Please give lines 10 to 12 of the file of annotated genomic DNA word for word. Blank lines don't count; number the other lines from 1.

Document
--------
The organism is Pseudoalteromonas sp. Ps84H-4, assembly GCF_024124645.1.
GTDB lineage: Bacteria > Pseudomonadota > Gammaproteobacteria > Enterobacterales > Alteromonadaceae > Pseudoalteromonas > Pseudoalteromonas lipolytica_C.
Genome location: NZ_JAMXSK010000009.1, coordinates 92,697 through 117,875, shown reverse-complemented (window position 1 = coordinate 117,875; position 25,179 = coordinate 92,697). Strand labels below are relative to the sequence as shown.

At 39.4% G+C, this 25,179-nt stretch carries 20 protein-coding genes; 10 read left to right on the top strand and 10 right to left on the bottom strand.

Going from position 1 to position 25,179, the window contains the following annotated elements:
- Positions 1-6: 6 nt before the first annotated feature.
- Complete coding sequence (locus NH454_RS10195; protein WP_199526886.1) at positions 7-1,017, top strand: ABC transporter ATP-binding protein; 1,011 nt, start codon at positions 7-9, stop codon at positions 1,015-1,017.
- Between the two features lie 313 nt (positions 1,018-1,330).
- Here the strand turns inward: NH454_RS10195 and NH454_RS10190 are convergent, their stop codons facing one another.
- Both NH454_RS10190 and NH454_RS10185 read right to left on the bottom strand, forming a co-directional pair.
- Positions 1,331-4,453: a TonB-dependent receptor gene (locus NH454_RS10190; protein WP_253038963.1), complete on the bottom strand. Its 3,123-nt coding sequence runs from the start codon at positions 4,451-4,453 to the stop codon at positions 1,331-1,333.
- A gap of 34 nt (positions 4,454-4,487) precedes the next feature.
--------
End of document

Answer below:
- Both NH454_RS10190 and NH454_RS10185 read right to left on the bottom strand, forming a co-directional pair.
- Positions 1,331-4,453: a TonB-dependent receptor gene (locus NH454_RS10190; protein WP_253038963.1), complete on the bottom strand. Its 3,123-nt coding sequence runs from the start codon at positions 4,451-4,453 to the stop codon at positions 1,331-1,333.
- A gap of 34 nt (positions 4,454-4,487) precedes the next feature.